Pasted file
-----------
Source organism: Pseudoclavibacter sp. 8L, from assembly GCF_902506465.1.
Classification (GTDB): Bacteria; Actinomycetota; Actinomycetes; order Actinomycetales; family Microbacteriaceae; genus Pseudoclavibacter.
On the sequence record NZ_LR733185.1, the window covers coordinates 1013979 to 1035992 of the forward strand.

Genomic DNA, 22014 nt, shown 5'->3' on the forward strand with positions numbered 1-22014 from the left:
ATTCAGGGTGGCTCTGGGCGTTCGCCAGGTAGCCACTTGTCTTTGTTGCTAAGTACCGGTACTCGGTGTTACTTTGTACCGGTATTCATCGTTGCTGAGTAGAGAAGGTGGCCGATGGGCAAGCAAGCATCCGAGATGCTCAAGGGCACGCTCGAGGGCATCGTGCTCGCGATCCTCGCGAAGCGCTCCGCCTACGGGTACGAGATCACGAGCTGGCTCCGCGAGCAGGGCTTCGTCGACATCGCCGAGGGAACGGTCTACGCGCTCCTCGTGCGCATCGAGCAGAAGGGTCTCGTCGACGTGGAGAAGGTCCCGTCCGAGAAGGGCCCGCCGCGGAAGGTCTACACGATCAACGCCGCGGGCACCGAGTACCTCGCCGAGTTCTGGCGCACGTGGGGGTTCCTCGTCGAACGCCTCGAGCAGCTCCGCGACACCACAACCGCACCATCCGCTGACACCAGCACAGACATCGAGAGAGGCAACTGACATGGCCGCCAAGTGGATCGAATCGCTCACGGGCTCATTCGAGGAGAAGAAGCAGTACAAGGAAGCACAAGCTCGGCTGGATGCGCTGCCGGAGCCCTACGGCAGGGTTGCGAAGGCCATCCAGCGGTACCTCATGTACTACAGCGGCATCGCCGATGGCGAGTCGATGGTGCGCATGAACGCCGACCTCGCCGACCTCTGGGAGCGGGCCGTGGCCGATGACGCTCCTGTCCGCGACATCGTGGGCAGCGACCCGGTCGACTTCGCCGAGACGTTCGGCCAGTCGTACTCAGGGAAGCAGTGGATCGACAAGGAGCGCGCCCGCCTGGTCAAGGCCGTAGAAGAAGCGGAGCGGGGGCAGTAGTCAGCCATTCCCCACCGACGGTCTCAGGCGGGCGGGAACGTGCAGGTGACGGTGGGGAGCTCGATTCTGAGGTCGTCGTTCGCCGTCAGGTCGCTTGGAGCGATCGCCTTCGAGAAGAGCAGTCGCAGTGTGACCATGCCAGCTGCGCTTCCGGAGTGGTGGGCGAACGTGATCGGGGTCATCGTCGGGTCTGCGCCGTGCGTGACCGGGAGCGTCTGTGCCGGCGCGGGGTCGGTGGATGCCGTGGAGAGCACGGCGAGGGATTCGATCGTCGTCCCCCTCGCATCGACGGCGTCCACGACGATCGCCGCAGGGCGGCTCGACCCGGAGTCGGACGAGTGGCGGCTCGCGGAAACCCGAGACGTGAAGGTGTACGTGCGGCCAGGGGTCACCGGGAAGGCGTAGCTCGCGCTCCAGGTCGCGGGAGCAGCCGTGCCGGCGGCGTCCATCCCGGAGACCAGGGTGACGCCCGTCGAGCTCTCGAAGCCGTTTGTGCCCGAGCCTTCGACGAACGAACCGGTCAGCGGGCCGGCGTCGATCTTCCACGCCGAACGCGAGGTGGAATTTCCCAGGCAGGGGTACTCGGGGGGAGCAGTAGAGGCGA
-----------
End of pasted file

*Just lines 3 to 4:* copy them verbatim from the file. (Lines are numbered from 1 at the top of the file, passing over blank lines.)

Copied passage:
On the sequence record NZ_LR733185.1, the window covers coordinates 1013979 to 1035992 of the forward strand.

Genomic DNA, 22014 nt, shown 5'->3' on the forward strand with positions numbered 1-22014 from the left: